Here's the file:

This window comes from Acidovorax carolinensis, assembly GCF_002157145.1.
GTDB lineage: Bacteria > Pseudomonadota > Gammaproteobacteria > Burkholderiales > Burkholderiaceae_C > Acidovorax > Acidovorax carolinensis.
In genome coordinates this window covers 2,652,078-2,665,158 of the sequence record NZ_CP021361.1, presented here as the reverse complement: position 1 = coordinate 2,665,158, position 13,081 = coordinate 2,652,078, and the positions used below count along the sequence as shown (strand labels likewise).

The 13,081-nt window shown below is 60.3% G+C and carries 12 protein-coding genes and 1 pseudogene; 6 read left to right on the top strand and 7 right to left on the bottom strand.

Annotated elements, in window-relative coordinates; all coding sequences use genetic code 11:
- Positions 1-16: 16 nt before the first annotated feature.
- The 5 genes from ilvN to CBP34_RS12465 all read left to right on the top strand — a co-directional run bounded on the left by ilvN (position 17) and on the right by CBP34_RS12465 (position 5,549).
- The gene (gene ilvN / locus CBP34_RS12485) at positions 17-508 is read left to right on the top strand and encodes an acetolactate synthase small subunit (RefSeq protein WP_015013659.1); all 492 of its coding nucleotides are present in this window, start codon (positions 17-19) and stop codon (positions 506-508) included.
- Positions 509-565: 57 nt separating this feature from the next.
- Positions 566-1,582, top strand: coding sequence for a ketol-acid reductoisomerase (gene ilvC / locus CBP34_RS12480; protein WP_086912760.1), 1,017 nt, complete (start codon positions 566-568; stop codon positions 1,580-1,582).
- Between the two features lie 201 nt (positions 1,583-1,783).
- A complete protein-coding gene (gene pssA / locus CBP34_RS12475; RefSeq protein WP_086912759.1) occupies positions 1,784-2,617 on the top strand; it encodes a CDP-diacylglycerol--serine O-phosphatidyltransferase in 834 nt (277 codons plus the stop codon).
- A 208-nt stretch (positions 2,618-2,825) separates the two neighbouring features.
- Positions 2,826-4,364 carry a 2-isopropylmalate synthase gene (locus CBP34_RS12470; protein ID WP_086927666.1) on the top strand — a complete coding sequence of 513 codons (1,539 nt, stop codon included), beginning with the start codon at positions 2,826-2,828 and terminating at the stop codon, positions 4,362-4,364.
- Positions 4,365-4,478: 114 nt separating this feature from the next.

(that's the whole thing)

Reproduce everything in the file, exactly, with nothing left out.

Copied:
This window comes from Acidovorax carolinensis, assembly GCF_002157145.1.
GTDB lineage: Bacteria > Pseudomonadota > Gammaproteobacteria > Burkholderiales > Burkholderiaceae_C > Acidovorax > Acidovorax carolinensis.
In genome coordinates this window covers 2,652,078-2,665,158 of the sequence record NZ_CP021361.1, presented here as the reverse complement: position 1 = coordinate 2,665,158, position 13,081 = coordinate 2,652,078, and the positions used below count along the sequence as shown (strand labels likewise).

The 13,081-nt window shown below is 60.3% G+C and carries 12 protein-coding genes and 1 pseudogene; 6 read left to right on the top strand and 7 right to left on the bottom strand.

Annotated elements, in window-relative coordinates; all coding sequences use genetic code 11:
- Positions 1-16: 16 nt before the first annotated feature.
- The 5 genes from ilvN to CBP34_RS12465 all read left to right on the top strand — a co-directional run bounded on the left by ilvN (position 17) and on the right by CBP34_RS12465 (position 5,549).
- The gene (gene ilvN / locus CBP34_RS12485) at positions 17-508 is read left to right on the top strand and encodes an acetolactate synthase small subunit (RefSeq protein WP_015013659.1); all 492 of its coding nucleotides are present in this window, start codon (positions 17-19) and stop codon (positions 506-508) included.
- Positions 509-565: 57 nt separating this feature from the next.
- Positions 566-1,582, top strand: coding sequence for a ketol-acid reductoisomerase (gene ilvC / locus CBP34_RS12480; protein WP_086912760.1), 1,017 nt, complete (start codon positions 566-568; stop codon positions 1,580-1,582).
- Between the two features lie 201 nt (positions 1,583-1,783).
- A complete protein-coding gene (gene pssA / locus CBP34_RS12475; RefSeq protein WP_086912759.1) occupies positions 1,784-2,617 on the top strand; it encodes a CDP-diacylglycerol--serine O-phosphatidyltransferase in 834 nt (277 codons plus the stop codon).
- A 208-nt stretch (positions 2,618-2,825) separates the two neighbouring features.
- Positions 2,826-4,364 carry a 2-isopropylmalate synthase gene (locus CBP34_RS12470; protein ID WP_086927666.1) on the top strand — a complete coding sequence of 513 codons (1,539 nt, stop codon included), beginning with the start codon at positions 2,826-2,828 and terminating at the stop codon, positions 4,362-4,364.
- Positions 4,365-4,478: 114 nt separating this feature from the next.